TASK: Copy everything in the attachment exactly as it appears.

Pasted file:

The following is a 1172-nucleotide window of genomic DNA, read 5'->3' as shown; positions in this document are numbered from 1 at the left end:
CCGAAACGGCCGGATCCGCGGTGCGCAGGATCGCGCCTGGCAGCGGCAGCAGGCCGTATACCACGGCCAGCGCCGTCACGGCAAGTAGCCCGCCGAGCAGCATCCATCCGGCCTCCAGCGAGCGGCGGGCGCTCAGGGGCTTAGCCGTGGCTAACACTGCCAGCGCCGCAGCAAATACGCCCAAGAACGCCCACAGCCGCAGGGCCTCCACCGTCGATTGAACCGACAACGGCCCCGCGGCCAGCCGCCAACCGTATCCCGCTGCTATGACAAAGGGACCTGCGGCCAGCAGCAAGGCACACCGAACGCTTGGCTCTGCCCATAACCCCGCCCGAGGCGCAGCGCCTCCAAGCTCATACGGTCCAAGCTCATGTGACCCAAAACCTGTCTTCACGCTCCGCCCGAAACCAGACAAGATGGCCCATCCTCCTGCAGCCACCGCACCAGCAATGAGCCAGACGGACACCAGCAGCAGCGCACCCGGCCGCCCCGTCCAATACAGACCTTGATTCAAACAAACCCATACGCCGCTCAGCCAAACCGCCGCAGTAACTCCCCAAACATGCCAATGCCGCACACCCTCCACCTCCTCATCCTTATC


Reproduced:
The following is a 1172-nucleotide window of genomic DNA, read 5'->3' as shown; positions in this document are numbered from 1 at the left end:
CCGAAACGGCCGGATCCGCGGTGCGCAGGATCGCGCCTGGCAGCGGCAGCAGGCCGTATACCACGGCCAGCGCCGTCACGGCAAGTAGCCCGCCGAGCAGCATCCATCCGGCCTCCAGCGAGCGGCGGGCGCTCAGGGGCTTAGCCGTGGCTAACACTGCCAGCGCCGCAGCAAATACGCCCAAGAACGCCCACAGCCGCAGGGCCTCCACCGTCGATTGAACCGACAACGGCCCCGCGGCCAGCCGCCAACCGTATCCCGCTGCTATGACAAAGGGACCTGCGGCCAGCAGCAAGGCACACCGAACGCTTGGCTCTGCCCATAACCCCGCCCGAGGCGCAGCGCCTCCAAGCTCATACGGTCCAAGCTCATGTGACCCAAAACCTGTCTTCACGCTCCGCCCGAAACCAGACAAGATGGCCCATCCTCCTGCAGCCACCGCACCAGCAATGAGCCAGACGGACACCAGCAGCAGCGCACCCGGCCGCCCCGTCCAATACAGACCTTGATTCAAACAAACCCATACGCCGCTCAGCCAAACCGCCGCAGTAACTCCCCAAACATGCCAATGCCGCACACCCTCCACCTCCTCATCCTTATC